Back in the mid-1980s, Fiona Knecht’s parents opened Europe’s first CD shop on Fraumünsterstrasse. When it had to close down in 2017, Fiona looked for her own premises to set up Atelier Fiona K., where the designer sells her colourful silk scarves – and a little music.
The sign bears the name ‘Fiona K.’ in soft cursive script, surrounded by brightly coloured flowers and animals. It advertises the studio and salesroom of Zurich designer Fiona Knecht, situated just off Langstrasse. ‘It’s the perfect location,’ says Fiona. ‘It’s true that there isn’t much passing traffic but that means I can concentrate on my designs.’ And when someone does come into the store, she’s right on hand.
But she still keeps her regulars happy by stocking a small selection of CDs, which mother Heidy updates on a regular basis.
Fiona is sitting in her bright, prettily furnished sales area. The display busts have animal heads, the shelves are decorated with black-and-white photographs. An old rock’n’roll album is playing in the background – just like when Fiona used to work in the basement of the CD Studio. Fiona’s parents opened the CD Studio in 1983. It was the first store in Europe to be devoted to compact discs. ‘I pretty much grew up in that shop,’ says Fiona. When her father wanted to retire from running the CD Studio, Fiona jumped in. With her mother, she continued running the store in Fraumünsterstrasse for some years. But then their lease was terminated and she had to look for new premises. ‘I didn’t want to open another music store,’ says Fiona. But she still keeps her regulars happy by stocking a small selection of CDs, which mother Heidy updates on a regular basis.
At Fiona K., she mainly sells her brightly coloured, pretty silk scarves, ‘I never really wanted to design scarves,’ she says with a laugh. But four years ago, a friend asked if she would design one for her. For production reasons, Fiona had to order a minimum of ten foulards from the factory in Italy. That’s why she posted on Facebook: ‘Anyone else want a scarf?’ Thirty people said yes.
people said yes.
Fiona now works with a scarf manufacturer in Switzerland: ‘I’m thrilled about that. I’m keen to manufacture as much as possible here.’ The scarves are still strictly limited to a maximum of thirty per design: ‘That’s why I call them editions rather than collections.’ She wants her foulards to remain exclusive: ‘Like a work of art.’ Fiona’s scarves are actually collages of hand-painted images. ‘If I can use parts of another scarf it’s ready in about three days.’ But if she has to start from scratch with every element of a design, it can take her several weeks.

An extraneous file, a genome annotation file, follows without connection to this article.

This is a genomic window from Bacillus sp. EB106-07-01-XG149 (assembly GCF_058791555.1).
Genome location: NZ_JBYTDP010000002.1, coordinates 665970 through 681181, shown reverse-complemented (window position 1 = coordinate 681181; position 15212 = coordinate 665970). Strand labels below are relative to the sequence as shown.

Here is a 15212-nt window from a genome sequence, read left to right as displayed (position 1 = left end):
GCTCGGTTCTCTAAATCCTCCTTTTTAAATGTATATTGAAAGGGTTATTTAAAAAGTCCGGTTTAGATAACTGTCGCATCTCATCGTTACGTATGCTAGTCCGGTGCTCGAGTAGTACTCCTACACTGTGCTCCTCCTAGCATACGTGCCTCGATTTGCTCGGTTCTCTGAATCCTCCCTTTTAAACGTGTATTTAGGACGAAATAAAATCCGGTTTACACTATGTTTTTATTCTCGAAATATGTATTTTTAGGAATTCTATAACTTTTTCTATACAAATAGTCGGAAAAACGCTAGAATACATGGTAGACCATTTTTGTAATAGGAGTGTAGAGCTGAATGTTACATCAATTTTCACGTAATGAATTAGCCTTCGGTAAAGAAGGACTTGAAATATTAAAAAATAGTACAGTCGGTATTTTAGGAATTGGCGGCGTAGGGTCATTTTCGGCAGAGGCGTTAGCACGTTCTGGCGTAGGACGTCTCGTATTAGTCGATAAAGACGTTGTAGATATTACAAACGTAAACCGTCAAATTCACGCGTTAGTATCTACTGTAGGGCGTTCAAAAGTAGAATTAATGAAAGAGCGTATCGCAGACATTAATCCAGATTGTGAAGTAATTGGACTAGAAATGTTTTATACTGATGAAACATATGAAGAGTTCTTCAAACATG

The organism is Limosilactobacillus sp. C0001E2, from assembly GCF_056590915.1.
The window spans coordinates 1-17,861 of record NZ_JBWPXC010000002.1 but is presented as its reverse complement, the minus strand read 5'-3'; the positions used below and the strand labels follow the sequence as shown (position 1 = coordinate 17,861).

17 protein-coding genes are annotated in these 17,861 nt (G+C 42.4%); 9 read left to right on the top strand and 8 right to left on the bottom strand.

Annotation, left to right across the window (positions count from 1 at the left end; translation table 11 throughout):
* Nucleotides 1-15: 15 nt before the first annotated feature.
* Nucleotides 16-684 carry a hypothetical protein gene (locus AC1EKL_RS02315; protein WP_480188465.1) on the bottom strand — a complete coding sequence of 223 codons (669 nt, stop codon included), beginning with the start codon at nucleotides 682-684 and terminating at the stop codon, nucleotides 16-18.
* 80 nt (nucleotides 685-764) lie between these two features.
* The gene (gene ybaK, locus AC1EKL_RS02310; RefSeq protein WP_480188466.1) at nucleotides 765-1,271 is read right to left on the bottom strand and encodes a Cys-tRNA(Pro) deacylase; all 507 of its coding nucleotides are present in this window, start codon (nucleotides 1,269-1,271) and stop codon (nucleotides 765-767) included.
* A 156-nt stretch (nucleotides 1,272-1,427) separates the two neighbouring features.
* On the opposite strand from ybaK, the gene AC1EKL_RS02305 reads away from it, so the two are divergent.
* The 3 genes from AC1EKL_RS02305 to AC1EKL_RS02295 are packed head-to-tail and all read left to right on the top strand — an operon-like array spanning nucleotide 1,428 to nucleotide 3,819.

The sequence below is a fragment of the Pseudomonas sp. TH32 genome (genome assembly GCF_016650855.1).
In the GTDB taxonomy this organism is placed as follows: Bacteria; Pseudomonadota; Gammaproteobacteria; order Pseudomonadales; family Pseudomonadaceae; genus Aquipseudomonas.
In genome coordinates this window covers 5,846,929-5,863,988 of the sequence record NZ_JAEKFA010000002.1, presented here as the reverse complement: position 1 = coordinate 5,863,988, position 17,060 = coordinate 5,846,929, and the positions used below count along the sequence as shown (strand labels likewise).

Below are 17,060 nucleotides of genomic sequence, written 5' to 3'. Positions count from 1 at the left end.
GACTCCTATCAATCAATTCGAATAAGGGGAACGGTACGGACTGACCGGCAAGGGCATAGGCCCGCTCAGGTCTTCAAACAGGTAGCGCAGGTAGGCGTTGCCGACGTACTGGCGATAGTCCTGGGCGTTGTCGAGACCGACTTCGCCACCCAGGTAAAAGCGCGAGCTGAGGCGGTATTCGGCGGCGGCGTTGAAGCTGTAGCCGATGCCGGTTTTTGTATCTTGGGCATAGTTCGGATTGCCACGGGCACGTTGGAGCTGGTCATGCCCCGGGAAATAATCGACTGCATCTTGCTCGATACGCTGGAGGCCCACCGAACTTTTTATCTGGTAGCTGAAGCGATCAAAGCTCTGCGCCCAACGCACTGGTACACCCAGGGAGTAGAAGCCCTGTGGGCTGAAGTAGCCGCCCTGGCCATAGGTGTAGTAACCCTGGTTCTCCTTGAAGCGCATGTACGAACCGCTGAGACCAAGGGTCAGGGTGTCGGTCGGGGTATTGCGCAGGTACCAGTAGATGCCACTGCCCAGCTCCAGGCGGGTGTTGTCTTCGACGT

Last year, Fiona chose a fetish model as her muse: ‘I had to be careful not to go too far.’
Fiona can tell a story about every scarf: ‘Most of the people portrayed on them actually exist.’ The Zurich designer regularly draws inspiration from burlesque dancers and pin-up girls. ‘I love this fantasy world.’ Last year, Fiona chose a fetish model as her muse: ‘I had to be careful not to go too far.’ Fiona sent the woman to outer space: ‘Her patent leather outfit looked like a space suit. I didn’t want her to be all alone, so I painted lots of puppies.’ But when the model saw Fiona’s design, she said she didn’t like dogs. ‘So I spent all night painting six cats.’
Fiona was recently inspired by some Danish twins. ‘I saw one of their performances and knew straight away that I had to let them fly.’ Her Whale Watching foulard shows the two men in hot air balloons with whales swimming through the air around them.
I wouldn’t be happy if all I did was paint flowers.’
Fiona admits that working with international artists is more difficult, ‘but I find it inspiring.’ She used to do self-portraits: ‘It was easier. But in the end, I felt it was too narcissistic.’ Not all her scarves have people on them, ‘but these also have some surprises. I wouldn’t be happy if all I did was paint flowers.’
Fiona still works with silk: ‘It’s such a fine material and the most beautiful canvas I can imagine.’ But she is thinking of switching to other fabrics, ‘because the silk comes from China – very little is produced in Switzerland. And silkworms don’t survive the manufacturing process. I love new challenges,’ she adds. She would also like to design clothes. ‘Then I could finally have a proper fashion show,’ she says with a laugh. ‘It’s much harder with scarves.’ So far, she has launched a deck of poker cards, an Advent calendar and a kimono collection in conjunction with a local dressmaker. Many of her products have sold out. ‘People love what I do because I do what I love.’